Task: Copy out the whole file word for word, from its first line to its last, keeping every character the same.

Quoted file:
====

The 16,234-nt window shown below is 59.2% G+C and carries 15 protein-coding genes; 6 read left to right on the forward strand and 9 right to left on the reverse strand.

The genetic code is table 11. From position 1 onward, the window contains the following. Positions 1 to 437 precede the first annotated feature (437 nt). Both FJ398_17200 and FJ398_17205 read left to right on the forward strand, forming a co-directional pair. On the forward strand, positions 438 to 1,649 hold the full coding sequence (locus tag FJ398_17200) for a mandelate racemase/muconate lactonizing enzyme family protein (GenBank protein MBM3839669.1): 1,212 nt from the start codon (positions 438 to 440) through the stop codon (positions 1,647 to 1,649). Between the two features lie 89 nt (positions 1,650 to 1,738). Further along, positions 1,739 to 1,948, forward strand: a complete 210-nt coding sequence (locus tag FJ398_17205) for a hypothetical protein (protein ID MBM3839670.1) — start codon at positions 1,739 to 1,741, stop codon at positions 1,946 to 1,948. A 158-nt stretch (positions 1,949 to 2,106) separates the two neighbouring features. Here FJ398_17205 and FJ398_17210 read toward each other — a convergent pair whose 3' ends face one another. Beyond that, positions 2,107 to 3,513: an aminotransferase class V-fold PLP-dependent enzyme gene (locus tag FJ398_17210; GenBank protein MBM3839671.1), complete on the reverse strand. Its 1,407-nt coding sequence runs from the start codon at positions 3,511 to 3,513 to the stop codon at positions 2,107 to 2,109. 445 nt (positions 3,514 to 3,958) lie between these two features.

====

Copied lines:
The 16,234-nt window shown below is 59.2% G+C and carries 15 protein-coding genes; 6 read left to right on the forward strand and 9 right to left on the reverse strand.

The genetic code is table 11. From position 1 onward, the window contains the following. Positions 1 to 437 precede the first annotated feature (437 nt). Both FJ398_17200 and FJ398_17205 read left to right on the forward strand, forming a co-directional pair. On the forward strand, positions 438 to 1,649 hold the full coding sequence (locus tag FJ398_17200) for a mandelate racemase/muconate lactonizing enzyme family protein (GenBank protein MBM3839669.1): 1,212 nt from the start codon (positions 438 to 440) through the stop codon (positions 1,647 to 1,649). Between the two features lie 89 nt (positions 1,650 to 1,738). Further along, positions 1,739 to 1,948, forward strand: a complete 210-nt coding sequence (locus tag FJ398_17205) for a hypothetical protein (protein ID MBM3839670.1) — start codon at positions 1,739 to 1,741, stop codon at positions 1,946 to 1,948. A 158-nt stretch (positions 1,949 to 2,106) separates the two neighbouring features. Here FJ398_17205 and FJ398_17210 read toward each other — a convergent pair whose 3' ends face one another. Beyond that, positions 2,107 to 3,513: an aminotransferase class V-fold PLP-dependent enzyme gene (locus tag FJ398_17210; GenBank protein MBM3839671.1), complete on the reverse strand. Its 1,407-nt coding sequence runs from the start codon at positions 3,511 to 3,513 to the stop codon at positions 2,107 to 2,109. 445 nt (positions 3,514 to 3,958) lie between these two features.